CRAIG, Sin THOMAS (c. 1538-1 608), of Riccarton, one of the earliest and one of the ablest writers on the law of Scotland, and a poet of seine note, was born about the year 1538. It is probable that he was the eldest son of William Craig of Craigfintray, or Craigston, in Aberdeenshire, but beyond the fact that lie was in some way related to the Craigfintray family nothing regarding his birth is known with certainty. He is first heard of as a student at St Andrews, where he was entered at St Leonard's Ccilege iu The greatest of Craig's literary labours is his treatise on the feudal law. The object of the Jus Feudale was to assimilate the laws of England and Scotland, but instead of this, it is the first, and by no means the least, in the series of works which has built up and solidified that of Scotland into a separate system. Craig's anxiety to promote the union of the kingdoms led him to prepare two other elaborate treatises, - the De Unione Reynoruni Britanuice Tractatus, and the De Jure Successionis Regal Anglice. But while he was alive to the benefits of union, his De Hontinio Disputatio, in which he combats the assertion that Scotland was a fief of the English crown, shows that he was no less determined to maintain the historical independence of his country. Craig's first poem appeared in 1565. It is an L'pithalamitint in honour of the ill-fated marriage of the Queen and Darnley. It contains passages of real poetic feeling, but as a whole it is laboured and heavy ; and this fault, as perhaps might be expected of a learned feudal lawyer, more or less disfigures all Craig's subsequent efforts.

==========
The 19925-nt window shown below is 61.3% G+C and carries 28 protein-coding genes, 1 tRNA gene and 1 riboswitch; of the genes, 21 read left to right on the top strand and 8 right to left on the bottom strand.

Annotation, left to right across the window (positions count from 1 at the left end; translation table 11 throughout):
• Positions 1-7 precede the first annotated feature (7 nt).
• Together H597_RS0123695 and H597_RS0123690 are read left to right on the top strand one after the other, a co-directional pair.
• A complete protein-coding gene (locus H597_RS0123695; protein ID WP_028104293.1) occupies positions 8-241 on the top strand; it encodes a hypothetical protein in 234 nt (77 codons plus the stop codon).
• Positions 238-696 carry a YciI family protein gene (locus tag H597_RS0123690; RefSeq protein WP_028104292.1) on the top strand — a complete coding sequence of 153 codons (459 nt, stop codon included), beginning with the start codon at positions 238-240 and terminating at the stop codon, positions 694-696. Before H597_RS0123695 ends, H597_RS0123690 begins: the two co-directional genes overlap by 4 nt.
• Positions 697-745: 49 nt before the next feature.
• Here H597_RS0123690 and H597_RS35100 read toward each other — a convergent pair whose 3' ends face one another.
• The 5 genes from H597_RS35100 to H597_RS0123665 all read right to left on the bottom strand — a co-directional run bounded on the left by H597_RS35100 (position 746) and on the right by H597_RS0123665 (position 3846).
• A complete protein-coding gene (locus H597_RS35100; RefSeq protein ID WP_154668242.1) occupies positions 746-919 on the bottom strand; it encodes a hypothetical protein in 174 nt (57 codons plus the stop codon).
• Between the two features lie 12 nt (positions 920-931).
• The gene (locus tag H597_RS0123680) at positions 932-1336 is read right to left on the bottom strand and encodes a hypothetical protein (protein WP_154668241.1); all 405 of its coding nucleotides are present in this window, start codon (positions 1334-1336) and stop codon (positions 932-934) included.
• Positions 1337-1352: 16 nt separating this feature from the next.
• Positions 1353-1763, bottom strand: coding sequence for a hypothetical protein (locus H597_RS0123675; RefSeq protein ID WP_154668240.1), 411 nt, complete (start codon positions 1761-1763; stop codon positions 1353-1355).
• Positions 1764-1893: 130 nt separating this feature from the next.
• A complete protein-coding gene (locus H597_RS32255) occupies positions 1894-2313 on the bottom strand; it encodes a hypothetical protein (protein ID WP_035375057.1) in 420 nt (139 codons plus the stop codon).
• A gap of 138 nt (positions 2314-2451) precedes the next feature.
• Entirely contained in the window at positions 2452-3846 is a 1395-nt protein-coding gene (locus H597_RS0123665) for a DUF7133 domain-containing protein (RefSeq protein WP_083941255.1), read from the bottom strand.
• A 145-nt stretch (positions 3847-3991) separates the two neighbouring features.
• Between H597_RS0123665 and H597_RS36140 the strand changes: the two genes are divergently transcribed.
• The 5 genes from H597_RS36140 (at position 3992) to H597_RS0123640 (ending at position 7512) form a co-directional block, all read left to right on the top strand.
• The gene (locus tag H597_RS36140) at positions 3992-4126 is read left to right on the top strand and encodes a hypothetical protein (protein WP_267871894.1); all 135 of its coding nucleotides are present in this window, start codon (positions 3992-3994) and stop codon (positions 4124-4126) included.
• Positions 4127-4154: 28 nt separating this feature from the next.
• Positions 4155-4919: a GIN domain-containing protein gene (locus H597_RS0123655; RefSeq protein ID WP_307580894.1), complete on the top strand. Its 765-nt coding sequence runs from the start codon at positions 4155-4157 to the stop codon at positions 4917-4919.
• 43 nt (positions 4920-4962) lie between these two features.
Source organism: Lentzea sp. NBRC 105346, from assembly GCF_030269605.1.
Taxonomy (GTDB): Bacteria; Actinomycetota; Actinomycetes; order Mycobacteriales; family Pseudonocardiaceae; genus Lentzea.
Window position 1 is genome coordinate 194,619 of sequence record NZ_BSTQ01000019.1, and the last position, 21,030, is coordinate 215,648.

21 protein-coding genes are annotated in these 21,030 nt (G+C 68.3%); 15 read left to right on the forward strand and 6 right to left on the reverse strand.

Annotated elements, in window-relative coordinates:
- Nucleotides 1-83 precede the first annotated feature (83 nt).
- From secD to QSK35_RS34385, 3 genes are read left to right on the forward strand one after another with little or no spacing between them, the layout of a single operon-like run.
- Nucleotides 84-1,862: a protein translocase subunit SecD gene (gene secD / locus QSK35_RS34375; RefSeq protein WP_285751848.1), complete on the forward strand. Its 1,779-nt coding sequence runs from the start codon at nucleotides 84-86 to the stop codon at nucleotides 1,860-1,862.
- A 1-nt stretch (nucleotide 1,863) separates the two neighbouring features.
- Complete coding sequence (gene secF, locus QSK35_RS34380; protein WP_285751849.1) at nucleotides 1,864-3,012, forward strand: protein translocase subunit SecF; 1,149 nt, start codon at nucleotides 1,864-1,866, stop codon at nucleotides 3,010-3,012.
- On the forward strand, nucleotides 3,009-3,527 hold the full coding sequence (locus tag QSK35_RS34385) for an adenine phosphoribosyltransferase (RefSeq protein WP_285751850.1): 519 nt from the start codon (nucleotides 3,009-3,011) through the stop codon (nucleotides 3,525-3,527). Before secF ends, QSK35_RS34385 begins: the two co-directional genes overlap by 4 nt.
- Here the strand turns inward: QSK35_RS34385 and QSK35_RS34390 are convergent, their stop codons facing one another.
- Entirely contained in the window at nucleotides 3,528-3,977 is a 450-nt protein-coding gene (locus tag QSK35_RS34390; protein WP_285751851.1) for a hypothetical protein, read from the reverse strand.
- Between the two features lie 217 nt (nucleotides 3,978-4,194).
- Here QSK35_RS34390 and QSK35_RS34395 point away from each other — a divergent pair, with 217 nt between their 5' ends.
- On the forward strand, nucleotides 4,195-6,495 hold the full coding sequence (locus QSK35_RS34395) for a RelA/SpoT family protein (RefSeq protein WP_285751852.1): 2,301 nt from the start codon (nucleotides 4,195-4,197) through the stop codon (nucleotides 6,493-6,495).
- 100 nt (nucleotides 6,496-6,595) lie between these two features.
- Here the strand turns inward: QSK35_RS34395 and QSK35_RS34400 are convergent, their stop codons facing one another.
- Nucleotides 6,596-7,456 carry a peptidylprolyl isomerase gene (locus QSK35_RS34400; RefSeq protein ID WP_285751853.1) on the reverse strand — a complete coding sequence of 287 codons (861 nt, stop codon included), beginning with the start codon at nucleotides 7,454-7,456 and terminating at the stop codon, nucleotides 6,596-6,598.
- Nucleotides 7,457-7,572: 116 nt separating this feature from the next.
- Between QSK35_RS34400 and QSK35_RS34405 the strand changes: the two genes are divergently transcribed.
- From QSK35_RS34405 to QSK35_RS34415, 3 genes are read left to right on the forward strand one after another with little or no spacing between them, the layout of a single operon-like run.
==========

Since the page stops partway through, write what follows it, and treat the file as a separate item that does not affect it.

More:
Except his poems, none of Craie's works appeared during his lifetime, and some of them exist e'ven now only in manuscript. The first edition of the Jus Feudale was not published until 1655, nearly fifty years after its author's death. It was edited by Robert Burnet of Crimond, afterwards a judge in the Court of Session, who had married Craig's granddaughter, and was the father of the famous bishop of Salisbury. A second edition, edited by Menekenius, was published at Leipsie, in 1716 ; while the last and best edition appeared at Edinburgh in 1732, with a short life by the editor, James Baillie. Manuscripts of the De Jure Successionis belong to the Advocates' Library and to the Edinburgh University Library, but the book itself has never been published. A translation of it by James Gatherer, afterwards a Scotch bishop, appeared in 1703. The De Undone exists only in manuscript, in the Advocates' Library ; and the same is true of the De Hominio, although a translation of it, under the title Scotland's Sovereignty asserted, was published by George Ridpath, London, 1695. Most of the poems have been reprinted in the Dclitiw Poetarum Scotorum. There is an excellent life of Craig by Mr Fraser Tytler, Edinburgh, 1823.